We also need to be aware that site investigation activities can disturb the material we want to test. For example, the disturbance imposed during rock stress measurement may affect the reliability of the results, which requires that extra thought be given to how to minimise this potential impact at the planning stage.
Disturbance of soil samples also requires extra attention to ensure quality testing results. This includes preserving the sample’s in-situ moisture content, which should ideally remain unchanged throughout sampling and testing. Soil strength testing must also consider whether the testing should be completed under drained or undrained conditions. Taking measurements in-situ using instruments such as cone penetrometers, piezocones and pressuremeters can help overcome such testing scale and sample disturbance effects.
New tools improve underground ‘vision’
Our ability to ‘see’ into the subsurface and understand ground conditions will be greatly aided by the rapid development of non-destructive methods, core scanning and digital technologies. Seismic tomography, geoelectrical resistivity imaging, advanced hyperspectral imaging technology and 3D visualisation methods hold great potential. Tomography methods cover a much larger volume of the ground than can be exposed via boreholes, and do not disturb the soil and rock units. Their results can be used to characterise the ground both qualitatively and quantitatively. In addition, core scanning and borehole geophysical imaging such as acoustic televiewer (ATV) and sonic logs are useful means to improve interpretation of the conditions encountered in the recovered core, as well as in the walls of the boreholes and immediately surrounding ground.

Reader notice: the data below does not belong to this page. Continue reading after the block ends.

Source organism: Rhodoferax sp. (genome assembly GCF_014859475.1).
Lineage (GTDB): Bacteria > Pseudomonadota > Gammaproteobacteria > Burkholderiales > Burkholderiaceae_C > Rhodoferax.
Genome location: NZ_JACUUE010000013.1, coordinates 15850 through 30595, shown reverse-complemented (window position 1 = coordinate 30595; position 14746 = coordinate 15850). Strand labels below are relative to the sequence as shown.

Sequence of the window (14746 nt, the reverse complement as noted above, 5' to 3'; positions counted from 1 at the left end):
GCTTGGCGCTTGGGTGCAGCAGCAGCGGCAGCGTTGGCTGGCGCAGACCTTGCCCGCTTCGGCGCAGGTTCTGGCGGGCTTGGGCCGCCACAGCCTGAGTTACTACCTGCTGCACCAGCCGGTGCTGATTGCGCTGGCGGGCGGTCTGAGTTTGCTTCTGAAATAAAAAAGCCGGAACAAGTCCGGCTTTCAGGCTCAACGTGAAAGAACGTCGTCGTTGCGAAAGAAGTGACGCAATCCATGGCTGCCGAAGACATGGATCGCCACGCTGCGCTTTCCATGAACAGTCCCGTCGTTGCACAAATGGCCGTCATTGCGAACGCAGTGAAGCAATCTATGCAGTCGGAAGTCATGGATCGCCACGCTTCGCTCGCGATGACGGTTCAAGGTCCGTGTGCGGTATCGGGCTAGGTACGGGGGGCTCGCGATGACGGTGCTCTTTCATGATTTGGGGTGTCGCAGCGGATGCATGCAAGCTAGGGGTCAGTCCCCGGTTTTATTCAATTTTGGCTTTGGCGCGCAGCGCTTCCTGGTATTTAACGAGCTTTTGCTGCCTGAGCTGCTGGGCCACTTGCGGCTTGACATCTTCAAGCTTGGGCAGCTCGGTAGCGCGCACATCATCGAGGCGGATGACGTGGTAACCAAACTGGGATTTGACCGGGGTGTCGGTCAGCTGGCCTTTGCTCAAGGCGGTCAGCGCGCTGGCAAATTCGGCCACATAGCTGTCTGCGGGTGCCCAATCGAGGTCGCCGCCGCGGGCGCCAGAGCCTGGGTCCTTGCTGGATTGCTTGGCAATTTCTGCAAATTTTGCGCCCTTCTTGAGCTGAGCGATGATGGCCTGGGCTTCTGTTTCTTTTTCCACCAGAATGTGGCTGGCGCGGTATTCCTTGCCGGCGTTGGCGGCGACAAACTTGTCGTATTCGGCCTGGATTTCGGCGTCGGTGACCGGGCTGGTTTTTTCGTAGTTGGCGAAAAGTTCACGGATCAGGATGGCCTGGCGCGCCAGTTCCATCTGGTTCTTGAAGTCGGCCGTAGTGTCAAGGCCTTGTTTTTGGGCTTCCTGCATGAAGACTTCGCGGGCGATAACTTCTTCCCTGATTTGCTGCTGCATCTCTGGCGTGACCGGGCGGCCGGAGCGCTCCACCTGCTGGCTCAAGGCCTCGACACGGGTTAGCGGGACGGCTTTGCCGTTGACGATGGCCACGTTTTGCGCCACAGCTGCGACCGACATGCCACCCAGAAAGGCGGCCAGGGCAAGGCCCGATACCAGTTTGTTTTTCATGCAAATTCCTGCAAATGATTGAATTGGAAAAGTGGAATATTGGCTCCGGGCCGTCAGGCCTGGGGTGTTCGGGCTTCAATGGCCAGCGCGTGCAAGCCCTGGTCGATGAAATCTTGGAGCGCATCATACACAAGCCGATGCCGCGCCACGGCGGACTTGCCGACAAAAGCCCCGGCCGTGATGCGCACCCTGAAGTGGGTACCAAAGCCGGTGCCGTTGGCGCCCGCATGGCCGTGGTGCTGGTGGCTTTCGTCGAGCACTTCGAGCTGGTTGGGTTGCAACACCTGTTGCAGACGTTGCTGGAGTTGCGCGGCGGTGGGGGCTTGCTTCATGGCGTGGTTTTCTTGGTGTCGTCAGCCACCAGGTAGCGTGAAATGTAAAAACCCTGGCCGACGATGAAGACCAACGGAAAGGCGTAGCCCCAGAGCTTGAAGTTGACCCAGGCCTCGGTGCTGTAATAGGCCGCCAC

Embracing such advances in methods and technologies will increase our understanding of a project’s geotechnical and hydrogeological setting, but there will still be inherent limitations to our knowledge of what lies down below. A well-designed site investigation is an important investment in managing this risk of the unknown and is a vital step towards delivering a successful underground construction project.
This article is part of a series of insights to help you manage ground risk when planning, procuring, designing and constructing underground infrastructure. We’ll explore other detailed aspects in the series, giving you a broader picture of a best-practice approach to managing ground risk. Follow us on LinkedIn or subscribe to our emails to be notified about upcoming articles in this series and other valuable content.